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Local focus of Spot Runner has appeal to global investors

Web-based firm raises $51 million. Backers include Televisa.

May 07, 2008|Alana Semuels | Times Staff Writer
  • Postproduction work is performed at Spot Runner. The L.A. company can put a TV commercial together for as little as $500.
Postproduction work is performed at Spot Runner. The L.A. company can put… (Glenn Koenig / Los Angeles…)

Los Angeles advertising firm Spot Runner Inc. said Tuesday that it had received $51 million in financing from Grupo Televisa and a slew of other international media companies, evidence that even global advertisers are interested in local ads.

In addition to the largest media company in the Spanish-speaking world, the new investors include luxury goods maker Groupe Arnault/LVMH, Legg Mason Capital Management and Daily Mail & General Trust, the British newspaper and radio company.

"It's now the time for us to think seriously about how to apply the Spot Runner model to markets such as Europe and Latin America," said Nick Grouf, chairman and chief executive of the 4-year-old company.

Spot Runner makes TV advertising available to small businesses through the Web.

The company can create a commercial for as little as $500 using pre-produced footage and personalizing it with the client's name, photo and contact information. Spot Runner's website enables companies to specify whom they want to reach and how much they want to spend, then Spot Runner buys airtime for them on the national broadcast feeds of local cable or broadcast channels. It generally costs less than $100 to buy spots on local cable.

"Small-business owners traditionally didn't have that level of accessibility and ease," said Mike Boland, a senior analyst at Kelsey Group Inc., a market research and consulting firm.

National companies also use Spot Runner. Coldwell Banker advertises local home listings, and Diamond Trading Co.'s "A Diamond is Forever" campaign promotes local jewelers.

The ability to target locally appeals to many larger businesses, including Northcliffe Media, the regional arm of the Daily Mail & General Trust that's responsible for publishing newspapers and websites across Britain.

"Customers and advertisers expect their media to be more personalized and expect the messages they consume to be more personalized," Northcliffe commercial director David Roddick said.

Spot Runner CEO Grouf said the partnership with Grupo Televisa, which draws 70% of the TV audience in Mexico, would bring a new category of advertisers into the market. Spot Runner's relationship with luxury products maker Group Arnault/LVMH will help the company target its advertising and "put the right brands in front of the right customers with the right message," he said.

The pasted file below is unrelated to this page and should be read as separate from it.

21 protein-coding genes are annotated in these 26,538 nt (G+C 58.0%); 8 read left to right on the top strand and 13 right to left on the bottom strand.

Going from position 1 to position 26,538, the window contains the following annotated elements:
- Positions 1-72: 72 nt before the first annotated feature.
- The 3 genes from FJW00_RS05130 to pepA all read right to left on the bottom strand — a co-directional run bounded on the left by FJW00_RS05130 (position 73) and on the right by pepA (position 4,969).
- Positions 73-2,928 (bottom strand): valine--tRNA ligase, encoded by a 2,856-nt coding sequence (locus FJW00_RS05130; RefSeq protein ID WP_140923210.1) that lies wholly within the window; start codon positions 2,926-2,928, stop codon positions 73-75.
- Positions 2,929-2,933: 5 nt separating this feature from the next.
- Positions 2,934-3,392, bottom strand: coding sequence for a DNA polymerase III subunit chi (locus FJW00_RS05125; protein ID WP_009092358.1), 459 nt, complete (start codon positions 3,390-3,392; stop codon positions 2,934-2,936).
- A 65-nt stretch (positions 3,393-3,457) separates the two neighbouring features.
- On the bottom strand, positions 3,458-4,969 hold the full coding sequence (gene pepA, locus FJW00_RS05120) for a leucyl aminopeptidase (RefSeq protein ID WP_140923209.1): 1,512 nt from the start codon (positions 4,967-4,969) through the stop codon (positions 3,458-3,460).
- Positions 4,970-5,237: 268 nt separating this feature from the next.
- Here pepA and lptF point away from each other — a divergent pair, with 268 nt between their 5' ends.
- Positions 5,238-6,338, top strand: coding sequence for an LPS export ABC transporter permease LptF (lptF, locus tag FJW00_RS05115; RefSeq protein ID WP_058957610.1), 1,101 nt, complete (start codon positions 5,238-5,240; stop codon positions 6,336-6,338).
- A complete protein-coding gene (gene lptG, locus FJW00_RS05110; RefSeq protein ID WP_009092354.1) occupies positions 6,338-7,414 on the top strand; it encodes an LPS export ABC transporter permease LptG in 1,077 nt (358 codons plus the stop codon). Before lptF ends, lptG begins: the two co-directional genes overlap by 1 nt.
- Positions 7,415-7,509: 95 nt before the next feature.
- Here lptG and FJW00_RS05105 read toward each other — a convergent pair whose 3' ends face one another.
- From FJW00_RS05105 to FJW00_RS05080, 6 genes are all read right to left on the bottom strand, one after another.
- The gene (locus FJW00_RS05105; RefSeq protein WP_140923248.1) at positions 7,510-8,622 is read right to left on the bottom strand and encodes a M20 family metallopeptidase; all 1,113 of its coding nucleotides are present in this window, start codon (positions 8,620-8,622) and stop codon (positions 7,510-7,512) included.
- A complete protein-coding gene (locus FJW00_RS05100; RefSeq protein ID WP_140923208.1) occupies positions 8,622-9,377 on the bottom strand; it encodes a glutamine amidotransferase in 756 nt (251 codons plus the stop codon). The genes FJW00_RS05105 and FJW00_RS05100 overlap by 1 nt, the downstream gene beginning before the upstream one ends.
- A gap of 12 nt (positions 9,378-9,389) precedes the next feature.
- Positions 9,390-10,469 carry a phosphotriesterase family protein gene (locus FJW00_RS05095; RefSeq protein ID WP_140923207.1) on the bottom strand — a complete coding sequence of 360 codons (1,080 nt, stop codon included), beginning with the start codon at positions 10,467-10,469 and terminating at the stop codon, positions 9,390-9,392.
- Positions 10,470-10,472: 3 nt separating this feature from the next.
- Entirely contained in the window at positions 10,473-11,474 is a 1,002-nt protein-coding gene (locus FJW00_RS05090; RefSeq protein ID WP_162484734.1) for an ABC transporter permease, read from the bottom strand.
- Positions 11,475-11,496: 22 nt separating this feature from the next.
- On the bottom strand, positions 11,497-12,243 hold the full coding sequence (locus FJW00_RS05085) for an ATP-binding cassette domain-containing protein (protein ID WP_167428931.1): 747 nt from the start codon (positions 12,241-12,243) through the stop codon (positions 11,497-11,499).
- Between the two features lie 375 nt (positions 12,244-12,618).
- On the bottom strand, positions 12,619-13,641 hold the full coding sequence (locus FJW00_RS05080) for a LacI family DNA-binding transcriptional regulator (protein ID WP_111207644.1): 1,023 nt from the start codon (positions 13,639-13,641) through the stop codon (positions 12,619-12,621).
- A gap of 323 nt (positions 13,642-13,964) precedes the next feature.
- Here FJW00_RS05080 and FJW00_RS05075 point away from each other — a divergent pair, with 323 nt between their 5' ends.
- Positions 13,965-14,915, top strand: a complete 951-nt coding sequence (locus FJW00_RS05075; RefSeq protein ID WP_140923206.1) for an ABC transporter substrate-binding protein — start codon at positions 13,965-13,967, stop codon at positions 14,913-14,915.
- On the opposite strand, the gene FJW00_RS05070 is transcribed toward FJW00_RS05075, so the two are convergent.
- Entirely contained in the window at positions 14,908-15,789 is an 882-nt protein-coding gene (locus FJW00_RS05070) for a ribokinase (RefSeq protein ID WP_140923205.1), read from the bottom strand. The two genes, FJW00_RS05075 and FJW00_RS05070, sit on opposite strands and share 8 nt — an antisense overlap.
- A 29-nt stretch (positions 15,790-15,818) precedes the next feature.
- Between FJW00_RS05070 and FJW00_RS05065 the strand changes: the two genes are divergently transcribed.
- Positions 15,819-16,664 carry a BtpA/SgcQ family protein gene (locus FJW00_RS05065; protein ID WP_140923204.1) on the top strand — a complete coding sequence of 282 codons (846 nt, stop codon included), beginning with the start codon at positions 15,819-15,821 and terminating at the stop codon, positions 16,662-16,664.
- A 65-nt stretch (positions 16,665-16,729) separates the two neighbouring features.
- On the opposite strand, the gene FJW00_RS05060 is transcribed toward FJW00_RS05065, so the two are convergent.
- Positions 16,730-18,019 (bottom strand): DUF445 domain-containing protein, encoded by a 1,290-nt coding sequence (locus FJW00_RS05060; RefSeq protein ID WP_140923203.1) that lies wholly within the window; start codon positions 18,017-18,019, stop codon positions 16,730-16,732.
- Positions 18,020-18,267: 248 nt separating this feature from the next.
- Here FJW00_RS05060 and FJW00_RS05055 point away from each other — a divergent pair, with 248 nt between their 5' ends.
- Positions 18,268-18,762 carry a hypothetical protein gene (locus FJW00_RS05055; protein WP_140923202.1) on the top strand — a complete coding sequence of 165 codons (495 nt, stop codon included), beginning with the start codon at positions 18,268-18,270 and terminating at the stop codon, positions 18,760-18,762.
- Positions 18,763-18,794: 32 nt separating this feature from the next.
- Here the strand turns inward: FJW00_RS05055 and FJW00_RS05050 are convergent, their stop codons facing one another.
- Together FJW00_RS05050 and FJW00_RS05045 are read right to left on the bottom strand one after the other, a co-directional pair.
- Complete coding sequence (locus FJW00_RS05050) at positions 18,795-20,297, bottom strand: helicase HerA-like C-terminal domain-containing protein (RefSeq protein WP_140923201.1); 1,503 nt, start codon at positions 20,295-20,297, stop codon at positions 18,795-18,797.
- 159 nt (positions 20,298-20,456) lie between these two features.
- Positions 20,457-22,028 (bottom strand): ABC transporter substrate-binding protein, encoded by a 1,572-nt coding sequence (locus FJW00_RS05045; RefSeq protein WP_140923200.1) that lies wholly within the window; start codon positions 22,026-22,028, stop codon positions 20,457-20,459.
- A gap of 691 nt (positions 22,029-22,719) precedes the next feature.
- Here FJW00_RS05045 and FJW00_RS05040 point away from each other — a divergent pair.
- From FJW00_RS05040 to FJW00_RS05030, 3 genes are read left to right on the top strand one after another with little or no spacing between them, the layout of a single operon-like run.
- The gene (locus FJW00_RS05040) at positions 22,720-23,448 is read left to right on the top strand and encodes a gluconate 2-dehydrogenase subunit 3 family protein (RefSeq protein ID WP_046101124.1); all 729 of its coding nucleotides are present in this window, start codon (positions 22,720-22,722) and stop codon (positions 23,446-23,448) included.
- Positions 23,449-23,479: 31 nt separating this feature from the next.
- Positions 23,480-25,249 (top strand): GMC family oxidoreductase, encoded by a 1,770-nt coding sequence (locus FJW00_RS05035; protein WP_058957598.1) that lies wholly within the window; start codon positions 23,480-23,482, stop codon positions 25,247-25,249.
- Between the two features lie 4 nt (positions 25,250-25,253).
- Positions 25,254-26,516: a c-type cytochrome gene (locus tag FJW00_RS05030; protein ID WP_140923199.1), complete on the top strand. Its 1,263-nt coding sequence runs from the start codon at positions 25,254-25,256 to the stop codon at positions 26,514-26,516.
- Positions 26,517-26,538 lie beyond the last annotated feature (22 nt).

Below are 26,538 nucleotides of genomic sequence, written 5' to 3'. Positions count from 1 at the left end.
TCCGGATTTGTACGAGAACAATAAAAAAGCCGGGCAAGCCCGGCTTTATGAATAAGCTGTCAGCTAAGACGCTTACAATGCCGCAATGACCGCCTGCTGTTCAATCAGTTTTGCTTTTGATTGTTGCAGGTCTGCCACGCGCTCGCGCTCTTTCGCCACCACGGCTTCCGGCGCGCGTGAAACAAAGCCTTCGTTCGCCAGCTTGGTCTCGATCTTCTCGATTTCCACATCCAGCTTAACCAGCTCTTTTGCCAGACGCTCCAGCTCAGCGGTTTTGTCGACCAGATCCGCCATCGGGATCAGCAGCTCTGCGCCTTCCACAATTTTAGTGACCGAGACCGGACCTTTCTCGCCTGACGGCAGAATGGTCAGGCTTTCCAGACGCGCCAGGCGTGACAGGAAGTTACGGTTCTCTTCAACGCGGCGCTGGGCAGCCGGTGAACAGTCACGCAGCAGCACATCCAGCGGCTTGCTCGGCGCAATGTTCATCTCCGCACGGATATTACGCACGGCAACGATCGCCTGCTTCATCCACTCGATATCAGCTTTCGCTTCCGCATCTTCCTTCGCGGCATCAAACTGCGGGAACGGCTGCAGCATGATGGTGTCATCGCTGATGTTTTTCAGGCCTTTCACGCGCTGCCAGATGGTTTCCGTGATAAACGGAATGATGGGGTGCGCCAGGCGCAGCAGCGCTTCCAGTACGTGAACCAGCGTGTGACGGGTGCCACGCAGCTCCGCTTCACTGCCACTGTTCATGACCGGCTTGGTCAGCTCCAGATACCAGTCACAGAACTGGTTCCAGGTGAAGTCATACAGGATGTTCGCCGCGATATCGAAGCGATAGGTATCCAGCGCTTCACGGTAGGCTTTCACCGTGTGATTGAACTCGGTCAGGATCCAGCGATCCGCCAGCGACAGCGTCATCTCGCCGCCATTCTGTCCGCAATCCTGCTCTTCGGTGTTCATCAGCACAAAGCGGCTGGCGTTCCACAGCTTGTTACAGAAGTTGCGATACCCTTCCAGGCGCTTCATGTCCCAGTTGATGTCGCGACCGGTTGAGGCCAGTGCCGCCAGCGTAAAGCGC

The new investments bring Spot Runner's total funding to $111 million. Previous investors include media and advertising giants CBS Corp., WPP and Interpublic Group of Cos., investment bank Allen & Co. and Lachlan Murdoch, the eldest son of News Corp. Chairman Rupert Murdoch.

Spot Runner employs about 300 people throughout the United States, Canada and India, and has expanded into radio and Internet advertising. It plans to use the money to build technology platforms to help it expand in the U.S. and abroad.

"This really was an opportunity to build a bit of a war chest," Grouf said.

Grouf said Spot Runner follows a similar model to media titan Google Inc., which offered small businesses the ability to buy Web ads inexpensively.

"By solving problems for small advertisers," he said, "the largest advertisers show up at the front door."

Political campaigns have jumped on board. Spot Runner has created local TV ads for dozens of politicians across the country, including Stephen Meister, a Maine Democrat running for Congress.

Meister's campaign said his ads on CNN, Fox, MSNBC and ESPN helped him get noticed ahead of the June primary.

"It was absolutely critical that our money be well spent," said Dervilla McCann, Meister's wife and media buyer. "I've always been a bargain shopper and that's why we're pleased with Spot Runner."

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alana.semuels@latimes.com

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